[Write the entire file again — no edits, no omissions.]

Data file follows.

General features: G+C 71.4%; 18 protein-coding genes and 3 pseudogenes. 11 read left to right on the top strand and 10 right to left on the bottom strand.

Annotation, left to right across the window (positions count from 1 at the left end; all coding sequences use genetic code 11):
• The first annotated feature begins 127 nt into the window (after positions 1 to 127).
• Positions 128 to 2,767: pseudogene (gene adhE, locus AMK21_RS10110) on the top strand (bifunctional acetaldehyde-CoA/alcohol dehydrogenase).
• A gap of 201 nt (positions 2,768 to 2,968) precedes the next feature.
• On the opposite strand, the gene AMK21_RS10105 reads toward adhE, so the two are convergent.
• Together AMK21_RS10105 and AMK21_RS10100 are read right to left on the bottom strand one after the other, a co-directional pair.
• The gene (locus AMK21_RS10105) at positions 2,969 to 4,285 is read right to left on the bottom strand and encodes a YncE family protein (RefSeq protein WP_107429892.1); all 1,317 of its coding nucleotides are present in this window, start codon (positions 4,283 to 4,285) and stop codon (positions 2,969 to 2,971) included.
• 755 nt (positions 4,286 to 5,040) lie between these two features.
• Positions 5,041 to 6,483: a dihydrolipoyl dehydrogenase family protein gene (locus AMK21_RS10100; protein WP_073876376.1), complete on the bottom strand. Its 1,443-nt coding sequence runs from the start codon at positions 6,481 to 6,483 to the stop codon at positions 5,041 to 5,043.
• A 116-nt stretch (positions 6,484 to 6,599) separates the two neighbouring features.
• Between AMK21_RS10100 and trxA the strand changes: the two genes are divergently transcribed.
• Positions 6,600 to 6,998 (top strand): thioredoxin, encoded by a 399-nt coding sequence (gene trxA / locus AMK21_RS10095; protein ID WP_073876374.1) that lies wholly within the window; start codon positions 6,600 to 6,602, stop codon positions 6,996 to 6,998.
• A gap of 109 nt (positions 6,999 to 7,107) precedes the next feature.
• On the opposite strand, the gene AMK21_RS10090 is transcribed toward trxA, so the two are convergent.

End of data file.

General features: G+C 71.4%; 18 protein-coding genes and 3 pseudogenes. 11 read left to right on the top strand and 10 right to left on the bottom strand.

Annotation, left to right across the window (positions count from 1 at the left end; all coding sequences use genetic code 11):
• The first annotated feature begins 127 nt into the window (after positions 1 to 127).
• Positions 128 to 2,767: pseudogene (gene adhE, locus AMK21_RS10110) on the top strand (bifunctional acetaldehyde-CoA/alcohol dehydrogenase).
• A gap of 201 nt (positions 2,768 to 2,968) precedes the next feature.
• On the opposite strand, the gene AMK21_RS10105 reads toward adhE, so the two are convergent.
• Together AMK21_RS10105 and AMK21_RS10100 are read right to left on the bottom strand one after the other, a co-directional pair.
• The gene (locus AMK21_RS10105) at positions 2,969 to 4,285 is read right to left on the bottom strand and encodes a YncE family protein (RefSeq protein WP_107429892.1); all 1,317 of its coding nucleotides are present in this window, start codon (positions 4,283 to 4,285) and stop codon (positions 2,969 to 2,971) included.
• 755 nt (positions 4,286 to 5,040) lie between these two features.
• Positions 5,041 to 6,483: a dihydrolipoyl dehydrogenase family protein gene (locus AMK21_RS10100; protein WP_073876376.1), complete on the bottom strand. Its 1,443-nt coding sequence runs from the start codon at positions 6,481 to 6,483 to the stop codon at positions 5,041 to 5,043.
• A 116-nt stretch (positions 6,484 to 6,599) separates the two neighbouring features.
• Between AMK21_RS10100 and trxA the strand changes: the two genes are divergently transcribed.
• Positions 6,600 to 6,998 (top strand): thioredoxin, encoded by a 399-nt coding sequence (gene trxA / locus AMK21_RS10095; protein ID WP_073876374.1) that lies wholly within the window; start codon positions 6,600 to 6,602, stop codon positions 6,996 to 6,998.
• A gap of 109 nt (positions 6,999 to 7,107) precedes the next feature.
• On the opposite strand, the gene AMK21_RS10090 is transcribed toward trxA, so the two are convergent.